back to news March 2, 2015

Arts and Sciences Faculty Chosen Huber Faculty Fellows

Claudia Buchmann, professor of sociology; Mike Vasey, professor of psychology and Bruce Weinberg, professor of economics, have been selected as Joan N. Huber Faculty Fellows for 2015 in recognition of their first-rate scholarship.

The award is in honor of Emeritus Professor Joan Huber, who served as dean of the social and behavioral sciences from 1984 to 1992 and as Ohio State’s senior vice president for academic affairs and provost until her retirement in 1993. Fellows are nominated by department chairs and receive an annual cash award of $6,000 a year for three years to further their research programs.

Claudia Buchmann is a leading scholar in the sociology of education field and the nation’s foremost expert on women’s rising status in higher education.Buchmann is coauthor of the book, The Rise of Women: The Growing Gender Gap in Education and What it Means for American Schools (2013, Russell Sage Foundation), a compelling and comprehensive examination of gender differences in educational attainment and its implications for American schools.

Heralded as a tour de force by Paula England, current president of the American Sociological Association, The Rise of Women was featured in an Author-Meets-Critic session of the 2014 ASA meetings, a highly coveted honor reserved for the 10 most noteworthy books of the year in sociology.

In addition to this critically received book, Buchmann’s articles have appeared in top outlets. Her 2006 coauthored article in the American Sociological Review, the field’s top ranked journal, was the first study to assess broadly the causes of this growing female advantage in college completion with nationally representative data for the United States.

Buchmann has received grants from the Spencer Foundation, The Andrew W. Mellon Foundation and the National Institutes of Health. In ongoing work supported by a recent R01 NIH grant, Buchmann extends her work on the changing status of women into the labor market. The first paper from this project is forthcoming in RSF: Journal of Social Issues.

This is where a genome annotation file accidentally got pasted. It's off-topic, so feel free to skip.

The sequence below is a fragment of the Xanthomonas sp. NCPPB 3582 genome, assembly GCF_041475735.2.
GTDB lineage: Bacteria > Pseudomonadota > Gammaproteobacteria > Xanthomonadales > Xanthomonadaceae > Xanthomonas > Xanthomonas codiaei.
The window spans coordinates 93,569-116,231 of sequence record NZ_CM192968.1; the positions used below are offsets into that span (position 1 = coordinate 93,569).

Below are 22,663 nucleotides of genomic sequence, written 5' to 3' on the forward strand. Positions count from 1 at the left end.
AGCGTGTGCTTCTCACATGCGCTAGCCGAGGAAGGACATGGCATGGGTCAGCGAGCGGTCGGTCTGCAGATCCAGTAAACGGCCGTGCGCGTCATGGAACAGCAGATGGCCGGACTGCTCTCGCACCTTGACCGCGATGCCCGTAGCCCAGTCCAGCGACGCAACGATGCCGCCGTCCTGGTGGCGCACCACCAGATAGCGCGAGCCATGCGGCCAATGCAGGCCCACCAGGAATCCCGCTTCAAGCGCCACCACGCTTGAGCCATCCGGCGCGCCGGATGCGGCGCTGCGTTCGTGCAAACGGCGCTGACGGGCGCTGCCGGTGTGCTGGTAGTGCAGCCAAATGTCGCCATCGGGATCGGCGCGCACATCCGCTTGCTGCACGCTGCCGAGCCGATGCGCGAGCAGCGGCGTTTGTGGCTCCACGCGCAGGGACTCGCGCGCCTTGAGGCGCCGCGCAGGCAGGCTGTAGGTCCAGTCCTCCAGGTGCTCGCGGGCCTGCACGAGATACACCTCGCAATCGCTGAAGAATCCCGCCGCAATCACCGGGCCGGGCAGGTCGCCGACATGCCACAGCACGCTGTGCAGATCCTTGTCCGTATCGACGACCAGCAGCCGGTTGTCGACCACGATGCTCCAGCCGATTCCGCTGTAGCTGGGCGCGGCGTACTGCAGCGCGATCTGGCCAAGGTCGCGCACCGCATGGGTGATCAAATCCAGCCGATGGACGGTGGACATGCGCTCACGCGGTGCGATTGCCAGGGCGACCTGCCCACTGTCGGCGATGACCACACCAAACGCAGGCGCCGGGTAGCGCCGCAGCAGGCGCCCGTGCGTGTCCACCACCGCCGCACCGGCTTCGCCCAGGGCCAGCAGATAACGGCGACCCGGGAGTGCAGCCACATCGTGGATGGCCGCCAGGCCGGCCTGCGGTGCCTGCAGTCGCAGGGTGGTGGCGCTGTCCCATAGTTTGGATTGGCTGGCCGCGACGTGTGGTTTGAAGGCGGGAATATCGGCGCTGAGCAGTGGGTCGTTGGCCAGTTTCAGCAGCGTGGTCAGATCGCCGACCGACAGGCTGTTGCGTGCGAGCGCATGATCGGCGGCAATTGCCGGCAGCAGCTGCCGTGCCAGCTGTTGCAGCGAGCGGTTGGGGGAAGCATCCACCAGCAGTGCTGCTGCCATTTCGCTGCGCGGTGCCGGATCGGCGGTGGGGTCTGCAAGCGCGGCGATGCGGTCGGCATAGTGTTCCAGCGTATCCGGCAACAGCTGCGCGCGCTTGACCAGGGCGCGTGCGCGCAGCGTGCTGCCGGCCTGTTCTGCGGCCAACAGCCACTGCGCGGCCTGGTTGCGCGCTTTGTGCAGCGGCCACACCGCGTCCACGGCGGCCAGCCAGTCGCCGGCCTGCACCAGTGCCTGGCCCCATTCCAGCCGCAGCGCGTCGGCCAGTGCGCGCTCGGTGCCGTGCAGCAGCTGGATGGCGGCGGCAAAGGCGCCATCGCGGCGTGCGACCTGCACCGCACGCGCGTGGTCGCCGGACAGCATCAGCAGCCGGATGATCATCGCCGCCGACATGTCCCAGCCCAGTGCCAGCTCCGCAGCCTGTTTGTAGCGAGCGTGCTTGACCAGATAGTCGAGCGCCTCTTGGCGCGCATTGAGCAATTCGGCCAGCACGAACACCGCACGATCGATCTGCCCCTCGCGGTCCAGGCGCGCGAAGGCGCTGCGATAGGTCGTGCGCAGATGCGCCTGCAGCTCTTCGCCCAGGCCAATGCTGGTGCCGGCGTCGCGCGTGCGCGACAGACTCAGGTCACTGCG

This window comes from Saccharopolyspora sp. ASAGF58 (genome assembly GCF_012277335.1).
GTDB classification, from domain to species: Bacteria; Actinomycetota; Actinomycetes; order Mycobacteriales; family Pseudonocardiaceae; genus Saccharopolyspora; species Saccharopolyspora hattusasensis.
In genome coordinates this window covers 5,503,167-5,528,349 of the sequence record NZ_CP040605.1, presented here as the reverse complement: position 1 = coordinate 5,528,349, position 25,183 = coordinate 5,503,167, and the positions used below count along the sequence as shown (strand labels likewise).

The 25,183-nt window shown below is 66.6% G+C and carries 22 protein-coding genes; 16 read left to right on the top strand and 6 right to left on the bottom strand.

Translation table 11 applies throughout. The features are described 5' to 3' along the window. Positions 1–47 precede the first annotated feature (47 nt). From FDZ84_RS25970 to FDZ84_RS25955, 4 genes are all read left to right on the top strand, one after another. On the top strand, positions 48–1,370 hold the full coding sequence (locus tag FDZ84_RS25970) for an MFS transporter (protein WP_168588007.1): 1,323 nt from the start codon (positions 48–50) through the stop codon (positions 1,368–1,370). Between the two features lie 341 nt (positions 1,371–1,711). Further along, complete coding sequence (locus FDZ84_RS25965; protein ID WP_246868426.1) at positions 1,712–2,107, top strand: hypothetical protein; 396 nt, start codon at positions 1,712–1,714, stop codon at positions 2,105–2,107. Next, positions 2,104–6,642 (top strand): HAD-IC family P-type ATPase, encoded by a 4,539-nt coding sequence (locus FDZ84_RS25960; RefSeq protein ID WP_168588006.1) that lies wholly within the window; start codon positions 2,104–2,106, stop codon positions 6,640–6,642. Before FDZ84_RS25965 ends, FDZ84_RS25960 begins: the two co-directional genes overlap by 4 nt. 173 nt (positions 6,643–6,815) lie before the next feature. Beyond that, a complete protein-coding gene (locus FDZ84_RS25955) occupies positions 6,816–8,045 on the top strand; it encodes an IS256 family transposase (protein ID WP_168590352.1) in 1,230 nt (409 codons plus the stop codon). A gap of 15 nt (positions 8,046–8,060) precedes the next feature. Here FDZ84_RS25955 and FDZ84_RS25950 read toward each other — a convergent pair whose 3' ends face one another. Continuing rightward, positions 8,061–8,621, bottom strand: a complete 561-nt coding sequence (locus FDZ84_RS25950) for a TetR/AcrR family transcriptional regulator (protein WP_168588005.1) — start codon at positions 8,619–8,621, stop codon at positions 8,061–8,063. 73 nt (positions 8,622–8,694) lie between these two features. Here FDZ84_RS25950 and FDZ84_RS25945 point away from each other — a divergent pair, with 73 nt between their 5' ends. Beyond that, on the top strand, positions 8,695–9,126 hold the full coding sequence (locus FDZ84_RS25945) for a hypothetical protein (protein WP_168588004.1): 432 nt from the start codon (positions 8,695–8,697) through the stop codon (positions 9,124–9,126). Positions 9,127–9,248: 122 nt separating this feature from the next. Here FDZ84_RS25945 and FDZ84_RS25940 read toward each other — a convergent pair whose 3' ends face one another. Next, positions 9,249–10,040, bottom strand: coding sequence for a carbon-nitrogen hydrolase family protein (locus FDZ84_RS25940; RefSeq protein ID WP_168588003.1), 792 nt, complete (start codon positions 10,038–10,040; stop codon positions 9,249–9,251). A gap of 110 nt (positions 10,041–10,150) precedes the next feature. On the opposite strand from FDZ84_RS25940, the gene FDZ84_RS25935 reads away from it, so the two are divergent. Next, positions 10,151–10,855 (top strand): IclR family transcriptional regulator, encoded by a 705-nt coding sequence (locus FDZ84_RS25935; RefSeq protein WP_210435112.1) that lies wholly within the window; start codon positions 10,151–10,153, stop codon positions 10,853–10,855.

Beyond her research on gender inequality, Buchman’s cutting edge scholarship on race and social class inequalities in terms of access to college opportunities is some of the most important and widely recognized work in the field. In a recent Social Forces article she examines whether and how SAT preparation works to benefit students from wealthy families in the college admission process. In another study, Buchmann examines how national variations in social-structural forces and the organization of schooling relate to social class, immigrant/native and gender differences in education trajectories and outcomes.

In addition to her high impact scholarship, Buchmann has made outstanding contributions in teaching and service to the university. She mentors and publishes with many graduate students. She has served as director of graduate studies since 2010 and under her leadership, the sociology PhD program has continued to rise in stature nationwide.

Buchmann earned a BA in psychology and German from the University of Wisconsin, Madison; a MA in sociology and a PhD in sociology and African studies from Indiana University.

Michael Vasey has a highly successful research program in clinical psychological science. For the past 25 years, his major research aim has been to improve understanding of the role of cognitive processes in the development and maintenance of emotional disorders, with particular emphasis on anxiety and depression. Such understanding is pivotal to efforts to develop more effective ways to treat and prevent these disorders.

Vasey was the first scholar to consider the implications of cognitive development for understanding the phenomenon of worry in childhood and its role in childhood anxiety disorders. Such work ultimately led him to develop an important edited book on the developmental psychopathy of anxiety, The Developmental Psychopathology of Anxiety (2001). Vasey’s work in this area remains central to the field as evidenced by the fact that he is the lead author on the chapter on the developmental psychopathology of anxiety in a major new handbook in the field.

In his research on cognitive factors in anxiety and depression, Vasey has repeatedly broken new ground. He was the first to adapt cognitive psychology research methods to show that anxious children exhibit an attentional bias in favor of threat-relevant information. Building on his work on this attentional threat bias, Vasey was also the first to develop a comprehensive information-processing perspective on the roles played by cognitive factors in childhood anxiety problems. In collaboration with Chris Lonigan, a childhood temperament researcher at Florida State, Vasey proposed an innovative and influential model of risk for anxiety disorders that integrated three areas of research: temperament, cognitive processing, and anxiety pathology. He has extended this model to consider its relevance for understanding the development of depression as well as anxiety.